The Great Green Wall of Africa

The Great Green Wall of Africa may help limit the spread of desertification.
By Staff, Utne Reader
March/April 2012
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The people of Koutal work under the guidance of a Senegalese agricultural extension agent and receive training to plant, water, and prune the new growth on trees.
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As global warming melts ice caps and the weather grows harsher, “Africa is the continent that will suffer first and worst from the extra heat and drought that climate change will unleash over the coming decades,” writes The Nation (November 2, 2011). One solution, proposed by the president of Nigeria in 2005, is to plant a nine-mile-wide strip of trees coast to coast along the southern edge of the Sahara Desert. Called the Great Green Wall of the Sahara and Sahel, the ambitious initiative recognizes that trees dramatically improve water absorption and soil fertility, and is intended to keep the northern desert from encroaching on the agricultural Sahel belt just below.

But the utopian plan is too simplistic. “Planting what amounts to a vast tree plantation across thousands of miles of African dry lands is bound to fail,” writes The Nation. Without proper care, the saplings would simply die. U.S. Geological Survey data also indicate that the Sahara is not expanding southward like a wave, but rather desertification is occurring in isolated pockets.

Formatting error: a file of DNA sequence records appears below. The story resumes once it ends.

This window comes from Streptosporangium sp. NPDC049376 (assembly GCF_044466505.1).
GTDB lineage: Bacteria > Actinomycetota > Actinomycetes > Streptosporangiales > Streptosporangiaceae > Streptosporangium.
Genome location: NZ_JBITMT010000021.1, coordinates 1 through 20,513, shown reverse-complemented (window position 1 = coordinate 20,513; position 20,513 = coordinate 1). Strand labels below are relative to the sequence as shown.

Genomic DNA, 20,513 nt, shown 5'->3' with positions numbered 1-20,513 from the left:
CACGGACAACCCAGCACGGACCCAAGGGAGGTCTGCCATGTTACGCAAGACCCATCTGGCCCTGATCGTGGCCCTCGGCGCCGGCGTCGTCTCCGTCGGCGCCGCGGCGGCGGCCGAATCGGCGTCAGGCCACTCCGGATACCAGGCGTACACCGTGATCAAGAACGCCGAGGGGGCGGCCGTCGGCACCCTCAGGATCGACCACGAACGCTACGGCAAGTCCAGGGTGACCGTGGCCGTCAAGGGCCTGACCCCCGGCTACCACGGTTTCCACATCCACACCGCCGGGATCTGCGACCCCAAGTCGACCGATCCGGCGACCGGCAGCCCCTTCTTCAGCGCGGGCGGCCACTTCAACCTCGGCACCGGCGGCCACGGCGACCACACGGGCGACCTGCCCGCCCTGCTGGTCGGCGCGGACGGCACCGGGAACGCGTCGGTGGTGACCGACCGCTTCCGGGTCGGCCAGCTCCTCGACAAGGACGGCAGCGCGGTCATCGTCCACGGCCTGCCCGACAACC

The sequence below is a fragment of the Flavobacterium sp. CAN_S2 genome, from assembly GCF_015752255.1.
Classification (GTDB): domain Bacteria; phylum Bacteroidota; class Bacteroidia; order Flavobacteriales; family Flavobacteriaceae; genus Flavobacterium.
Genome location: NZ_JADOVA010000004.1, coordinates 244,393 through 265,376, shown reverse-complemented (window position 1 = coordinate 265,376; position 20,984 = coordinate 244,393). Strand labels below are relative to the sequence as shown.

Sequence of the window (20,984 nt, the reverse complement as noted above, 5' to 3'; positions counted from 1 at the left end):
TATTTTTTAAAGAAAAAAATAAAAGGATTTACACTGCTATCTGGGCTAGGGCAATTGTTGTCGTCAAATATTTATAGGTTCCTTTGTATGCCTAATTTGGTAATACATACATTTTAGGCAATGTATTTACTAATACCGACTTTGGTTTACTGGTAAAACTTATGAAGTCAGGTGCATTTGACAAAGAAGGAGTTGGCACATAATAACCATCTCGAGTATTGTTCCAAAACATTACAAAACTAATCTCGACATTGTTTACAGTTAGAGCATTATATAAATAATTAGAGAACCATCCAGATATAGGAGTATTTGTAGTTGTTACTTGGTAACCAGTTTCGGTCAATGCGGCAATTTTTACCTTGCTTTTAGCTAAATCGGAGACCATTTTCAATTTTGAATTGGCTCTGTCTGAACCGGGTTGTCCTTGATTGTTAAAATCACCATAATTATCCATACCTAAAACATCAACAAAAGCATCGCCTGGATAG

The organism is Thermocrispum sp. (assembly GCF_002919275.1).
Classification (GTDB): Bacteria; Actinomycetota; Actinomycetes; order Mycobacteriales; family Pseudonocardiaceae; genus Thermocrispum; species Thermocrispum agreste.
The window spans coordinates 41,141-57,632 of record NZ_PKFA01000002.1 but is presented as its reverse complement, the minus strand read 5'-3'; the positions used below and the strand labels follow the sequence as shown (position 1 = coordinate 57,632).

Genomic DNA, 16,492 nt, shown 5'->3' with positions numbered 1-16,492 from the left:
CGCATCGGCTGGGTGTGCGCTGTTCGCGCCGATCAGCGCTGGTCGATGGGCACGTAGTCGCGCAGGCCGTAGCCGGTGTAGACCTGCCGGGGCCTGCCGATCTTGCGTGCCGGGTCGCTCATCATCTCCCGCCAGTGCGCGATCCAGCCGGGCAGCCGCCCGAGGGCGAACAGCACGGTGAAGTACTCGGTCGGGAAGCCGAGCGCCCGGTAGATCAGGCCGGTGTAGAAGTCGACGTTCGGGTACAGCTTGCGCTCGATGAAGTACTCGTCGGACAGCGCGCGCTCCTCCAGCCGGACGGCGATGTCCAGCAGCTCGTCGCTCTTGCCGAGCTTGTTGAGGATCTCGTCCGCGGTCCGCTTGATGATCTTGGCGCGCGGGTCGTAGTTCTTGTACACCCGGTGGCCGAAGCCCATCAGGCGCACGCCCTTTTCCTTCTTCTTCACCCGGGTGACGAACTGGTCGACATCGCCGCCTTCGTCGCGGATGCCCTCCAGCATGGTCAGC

World Agroforestry Centre former director general Dennis Garrity has endorsed a metaphorical wall that still calls for trees but prudently planted in a mosaic of targeted zones, such as the West African village of Koutal, where once-fertile farmland is being degraded. Fifty miles inland of the Atlantic Ocean, Koutal’s fields have grown hard and salty from the rising sea seeping into the groundwater. While the men labor in the local salt factory or seek higher-­paying jobs in distant cities, the women have spent the past six years planting 700 acres of trees interspersed among food crops, a tactic called agroforestry. They work under the guidance of a Senegalese agricultural extension agent and receive training to plant, water, and prune the new growth. “Through no fault of their own, the people of the Sahel find themselves on the front lines of the fight against climate change,” writes The Nation. The literal Great Green Wall of Africa may be doomed, but a more symbolic version will serve to combat the widespread drought and famine that has taken root in Africa.








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